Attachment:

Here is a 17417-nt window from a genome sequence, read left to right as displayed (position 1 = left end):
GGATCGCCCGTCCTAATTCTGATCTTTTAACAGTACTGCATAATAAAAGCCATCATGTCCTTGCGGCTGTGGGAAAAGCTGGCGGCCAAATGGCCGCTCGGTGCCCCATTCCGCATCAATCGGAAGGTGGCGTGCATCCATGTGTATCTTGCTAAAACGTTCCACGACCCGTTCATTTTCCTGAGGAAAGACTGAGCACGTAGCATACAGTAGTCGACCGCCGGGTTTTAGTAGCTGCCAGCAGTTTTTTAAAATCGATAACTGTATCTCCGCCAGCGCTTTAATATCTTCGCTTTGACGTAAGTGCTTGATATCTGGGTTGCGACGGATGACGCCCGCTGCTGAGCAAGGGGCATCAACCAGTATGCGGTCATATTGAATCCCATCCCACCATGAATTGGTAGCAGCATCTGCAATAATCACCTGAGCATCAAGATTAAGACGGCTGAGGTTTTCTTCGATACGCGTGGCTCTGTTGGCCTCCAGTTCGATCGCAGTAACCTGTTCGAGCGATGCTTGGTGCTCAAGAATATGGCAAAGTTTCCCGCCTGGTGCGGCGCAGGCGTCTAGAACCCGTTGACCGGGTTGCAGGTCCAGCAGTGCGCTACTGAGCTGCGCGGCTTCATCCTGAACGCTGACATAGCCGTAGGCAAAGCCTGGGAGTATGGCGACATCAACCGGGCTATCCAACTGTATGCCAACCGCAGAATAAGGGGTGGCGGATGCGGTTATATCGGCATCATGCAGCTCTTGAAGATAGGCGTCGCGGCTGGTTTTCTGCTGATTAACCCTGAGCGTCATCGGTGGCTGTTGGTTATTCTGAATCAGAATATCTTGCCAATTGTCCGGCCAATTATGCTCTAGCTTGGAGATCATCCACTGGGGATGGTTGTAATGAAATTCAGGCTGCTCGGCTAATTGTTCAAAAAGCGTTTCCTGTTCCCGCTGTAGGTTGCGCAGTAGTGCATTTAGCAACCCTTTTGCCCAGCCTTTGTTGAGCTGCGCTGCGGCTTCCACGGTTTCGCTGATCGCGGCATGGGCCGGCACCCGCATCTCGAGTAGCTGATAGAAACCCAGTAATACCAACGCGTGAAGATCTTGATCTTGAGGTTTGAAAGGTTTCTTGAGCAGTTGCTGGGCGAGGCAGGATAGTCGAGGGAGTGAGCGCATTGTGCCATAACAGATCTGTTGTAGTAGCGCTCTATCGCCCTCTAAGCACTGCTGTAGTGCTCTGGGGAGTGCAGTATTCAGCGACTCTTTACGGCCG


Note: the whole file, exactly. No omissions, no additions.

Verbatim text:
Here is a 17417-nt window from a genome sequence, read left to right as displayed (position 1 = left end):
GGATCGCCCGTCCTAATTCTGATCTTTTAACAGTACTGCATAATAAAAGCCATCATGTCCTTGCGGCTGTGGGAAAAGCTGGCGGCCAAATGGCCGCTCGGTGCCCCATTCCGCATCAATCGGAAGGTGGCGTGCATCCATGTGTATCTTGCTAAAACGTTCCACGACCCGTTCATTTTCCTGAGGAAAGACTGAGCACGTAGCATACAGTAGTCGACCGCCGGGTTTTAGTAGCTGCCAGCAGTTTTTTAAAATCGATAACTGTATCTCCGCCAGCGCTTTAATATCTTCGCTTTGACGTAAGTGCTTGATATCTGGGTTGCGACGGATGACGCCCGCTGCTGAGCAAGGGGCATCAACCAGTATGCGGTCATATTGAATCCCATCCCACCATGAATTGGTAGCAGCATCTGCAATAATCACCTGAGCATCAAGATTAAGACGGCTGAGGTTTTCTTCGATACGCGTGGCTCTGTTGGCCTCCAGTTCGATCGCAGTAACCTGTTCGAGCGATGCTTGGTGCTCAAGAATATGGCAAAGTTTCCCGCCTGGTGCGGCGCAGGCGTCTAGAACCCGTTGACCGGGTTGCAGGTCCAGCAGTGCGCTACTGAGCTGCGCGGCTTCATCCTGAACGCTGACATAGCCGTAGGCAAAGCCTGGGAGTATGGCGACATCAACCGGGCTATCCAACTGTATGCCAACCGCAGAATAAGGGGTGGCGGATGCGGTTATATCGGCATCATGCAGCTCTTGAAGATAGGCGTCGCGGCTGGTTTTCTGCTGATTAACCCTGAGCGTCATCGGTGGCTGTTGGTTATTCTGAATCAGAATATCTTGCCAATTGTCCGGCCAATTATGCTCTAGCTTGGAGATCATCCACTGGGGATGGTTGTAATGAAATTCAGGCTGCTCGGCTAATTGTTCAAAAAGCGTTTCCTGTTCCCGCTGTAGGTTGCGCAGTAGTGCATTTAGCAACCCTTTTGCCCAGCCTTTGTTGAGCTGCGCTGCGGCTTCCACGGTTTCGCTGATCGCGGCATGGGCCGGCACCCGCATCTCGAGTAGCTGATAGAAACCCAGTAATACCAACGCGTGAAGATCTTGATCTTGAGGTTTGAAAGGTTTCTTGAGCAGTTGCTGGGCGAGGCAGGATAGTCGAGGGAGTGAGCGCATTGTGCCATAACAGATCTGTTGTAGTAGCGCTCTATCGCCCTCTAAGCACTGCTGTAGTGCTCTGGGGAGTGCAGTATTCAGCGACTCTTTACGGCCG